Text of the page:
Eric praised the Centre for Legal Innovation (CLI) for taking the lead on innovation in legal education.

“Navigating disruption is difficult for anyone, and leading innovation is even more challenging! For an industry like the legal profession that faces immediate and ongoing disruption, it is critical that organisations like the Centre for Legal Innovation exist.”

“At InsideSherpa, we look to the CLI as a model blueprint for how the profession should prepare its practitioners for a world of change and disruption. The same way the CLI is helping practitioners prepare for the new world, our team is committed to helping students for the world of work.”

“What I also love about the CLI is the community dimension to the centre – those taking a proactive approach to innovation can connect to thought leaders, innovators, and legal practitioners through the CLI network. Networks are pretty powerful when it comes to disruption and change, I can’t take credit for this one myself, but the saying goes: ‘A problem shared, is a problem halved’. The CLI is one of the most effective conduits for education in legal innovation, connecting expert thought-leaders and stakeholders through one forum to share knowledge and insights,” said Eric.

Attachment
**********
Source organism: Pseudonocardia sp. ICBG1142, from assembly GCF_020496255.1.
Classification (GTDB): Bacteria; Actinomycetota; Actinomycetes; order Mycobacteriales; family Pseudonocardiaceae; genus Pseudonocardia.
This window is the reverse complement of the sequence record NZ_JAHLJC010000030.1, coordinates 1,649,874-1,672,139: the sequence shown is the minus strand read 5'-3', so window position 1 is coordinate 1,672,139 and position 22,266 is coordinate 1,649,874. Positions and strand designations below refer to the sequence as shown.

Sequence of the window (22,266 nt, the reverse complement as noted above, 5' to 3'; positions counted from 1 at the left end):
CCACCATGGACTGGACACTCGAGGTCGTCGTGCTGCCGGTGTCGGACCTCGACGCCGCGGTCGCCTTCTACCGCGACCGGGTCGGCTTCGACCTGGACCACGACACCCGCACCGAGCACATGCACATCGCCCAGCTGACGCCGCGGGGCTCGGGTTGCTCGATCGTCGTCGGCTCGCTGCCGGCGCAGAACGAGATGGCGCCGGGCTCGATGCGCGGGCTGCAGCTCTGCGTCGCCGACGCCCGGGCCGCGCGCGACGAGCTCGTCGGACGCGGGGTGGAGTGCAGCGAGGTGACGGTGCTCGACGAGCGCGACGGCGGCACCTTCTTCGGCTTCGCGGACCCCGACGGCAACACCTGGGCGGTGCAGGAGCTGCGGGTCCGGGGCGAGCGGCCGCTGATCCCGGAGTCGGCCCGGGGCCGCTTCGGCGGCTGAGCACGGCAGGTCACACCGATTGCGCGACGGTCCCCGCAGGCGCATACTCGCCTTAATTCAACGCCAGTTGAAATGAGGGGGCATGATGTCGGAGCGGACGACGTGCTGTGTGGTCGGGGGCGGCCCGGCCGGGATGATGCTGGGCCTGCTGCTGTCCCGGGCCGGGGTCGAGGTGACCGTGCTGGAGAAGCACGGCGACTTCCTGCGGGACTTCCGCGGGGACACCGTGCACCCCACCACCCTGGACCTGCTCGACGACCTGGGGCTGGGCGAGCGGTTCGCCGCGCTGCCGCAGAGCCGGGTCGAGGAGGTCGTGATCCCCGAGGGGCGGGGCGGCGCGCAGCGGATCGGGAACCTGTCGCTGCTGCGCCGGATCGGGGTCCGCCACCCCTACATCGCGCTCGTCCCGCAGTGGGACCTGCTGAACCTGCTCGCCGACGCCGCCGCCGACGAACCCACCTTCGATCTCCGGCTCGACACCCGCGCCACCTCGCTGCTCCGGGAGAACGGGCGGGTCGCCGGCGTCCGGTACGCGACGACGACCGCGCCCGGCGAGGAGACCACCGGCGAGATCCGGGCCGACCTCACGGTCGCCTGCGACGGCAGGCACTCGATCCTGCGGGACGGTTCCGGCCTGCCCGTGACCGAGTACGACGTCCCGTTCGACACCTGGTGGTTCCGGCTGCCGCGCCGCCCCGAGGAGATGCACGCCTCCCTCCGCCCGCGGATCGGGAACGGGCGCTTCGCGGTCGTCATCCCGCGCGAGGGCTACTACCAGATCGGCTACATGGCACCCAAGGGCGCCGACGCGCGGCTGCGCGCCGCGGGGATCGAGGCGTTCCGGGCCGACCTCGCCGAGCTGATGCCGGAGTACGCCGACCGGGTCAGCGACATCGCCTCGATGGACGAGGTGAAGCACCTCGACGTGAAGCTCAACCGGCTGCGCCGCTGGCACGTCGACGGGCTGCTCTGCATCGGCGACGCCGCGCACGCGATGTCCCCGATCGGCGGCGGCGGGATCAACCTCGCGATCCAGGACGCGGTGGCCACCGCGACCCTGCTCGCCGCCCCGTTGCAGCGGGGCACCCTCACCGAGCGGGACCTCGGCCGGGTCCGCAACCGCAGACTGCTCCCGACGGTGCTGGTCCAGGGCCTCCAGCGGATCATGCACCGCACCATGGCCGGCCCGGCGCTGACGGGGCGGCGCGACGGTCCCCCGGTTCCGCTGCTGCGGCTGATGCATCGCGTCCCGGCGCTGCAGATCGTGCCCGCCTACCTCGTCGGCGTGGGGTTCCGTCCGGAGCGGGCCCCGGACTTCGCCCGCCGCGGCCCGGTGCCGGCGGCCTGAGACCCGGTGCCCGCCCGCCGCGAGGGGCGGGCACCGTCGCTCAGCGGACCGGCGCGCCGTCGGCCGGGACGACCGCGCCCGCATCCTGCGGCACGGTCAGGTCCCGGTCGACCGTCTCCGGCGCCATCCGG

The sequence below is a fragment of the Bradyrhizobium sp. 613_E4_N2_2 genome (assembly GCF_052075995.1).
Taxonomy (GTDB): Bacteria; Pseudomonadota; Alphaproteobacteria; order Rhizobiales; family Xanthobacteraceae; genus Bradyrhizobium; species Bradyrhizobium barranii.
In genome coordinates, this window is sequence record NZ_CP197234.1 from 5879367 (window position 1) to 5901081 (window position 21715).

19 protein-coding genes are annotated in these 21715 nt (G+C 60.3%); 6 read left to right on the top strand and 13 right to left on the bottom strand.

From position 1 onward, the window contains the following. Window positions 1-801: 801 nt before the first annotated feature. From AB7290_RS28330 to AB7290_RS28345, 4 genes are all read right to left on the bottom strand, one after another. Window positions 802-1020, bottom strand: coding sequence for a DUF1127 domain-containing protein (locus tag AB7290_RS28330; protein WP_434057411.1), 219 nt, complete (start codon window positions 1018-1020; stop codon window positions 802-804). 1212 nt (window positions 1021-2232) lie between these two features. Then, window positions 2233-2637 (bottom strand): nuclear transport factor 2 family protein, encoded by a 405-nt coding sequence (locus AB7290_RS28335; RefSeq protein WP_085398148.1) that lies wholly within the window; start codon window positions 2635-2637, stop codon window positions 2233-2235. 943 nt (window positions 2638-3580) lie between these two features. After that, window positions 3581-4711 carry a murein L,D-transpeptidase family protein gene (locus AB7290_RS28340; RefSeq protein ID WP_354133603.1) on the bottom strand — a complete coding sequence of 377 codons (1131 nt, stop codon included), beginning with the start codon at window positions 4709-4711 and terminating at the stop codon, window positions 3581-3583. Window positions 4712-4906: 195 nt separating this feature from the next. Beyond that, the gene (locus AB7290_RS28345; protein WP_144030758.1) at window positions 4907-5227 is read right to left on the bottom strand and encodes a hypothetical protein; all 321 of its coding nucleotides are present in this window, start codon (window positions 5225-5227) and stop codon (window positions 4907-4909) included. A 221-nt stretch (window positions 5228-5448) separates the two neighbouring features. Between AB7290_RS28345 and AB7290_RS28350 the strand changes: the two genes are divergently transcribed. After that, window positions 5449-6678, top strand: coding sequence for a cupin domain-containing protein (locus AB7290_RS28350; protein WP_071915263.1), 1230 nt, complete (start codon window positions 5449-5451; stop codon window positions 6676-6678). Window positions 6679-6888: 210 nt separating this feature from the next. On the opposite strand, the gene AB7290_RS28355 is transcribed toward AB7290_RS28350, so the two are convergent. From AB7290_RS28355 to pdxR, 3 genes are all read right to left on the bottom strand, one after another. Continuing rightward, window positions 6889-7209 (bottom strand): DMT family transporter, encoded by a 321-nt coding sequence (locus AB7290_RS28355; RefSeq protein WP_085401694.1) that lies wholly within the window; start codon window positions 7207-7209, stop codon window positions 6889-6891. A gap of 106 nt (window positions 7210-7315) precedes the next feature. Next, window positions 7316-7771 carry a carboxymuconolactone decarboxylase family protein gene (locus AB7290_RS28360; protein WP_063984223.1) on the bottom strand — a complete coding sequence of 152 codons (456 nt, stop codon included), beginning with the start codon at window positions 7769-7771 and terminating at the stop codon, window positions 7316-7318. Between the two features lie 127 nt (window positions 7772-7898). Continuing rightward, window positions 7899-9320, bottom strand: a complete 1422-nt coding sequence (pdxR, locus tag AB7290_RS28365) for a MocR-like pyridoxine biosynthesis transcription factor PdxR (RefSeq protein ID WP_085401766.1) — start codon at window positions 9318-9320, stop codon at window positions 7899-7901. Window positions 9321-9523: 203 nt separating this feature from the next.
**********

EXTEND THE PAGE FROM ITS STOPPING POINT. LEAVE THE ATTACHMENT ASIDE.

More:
The Centre for Legal Innovation will be holding a Legal Project Management Certification Workshop in Sydney on 11-12 July. Register now if you would like to add the unique skill of Legal Project Management to your skill set.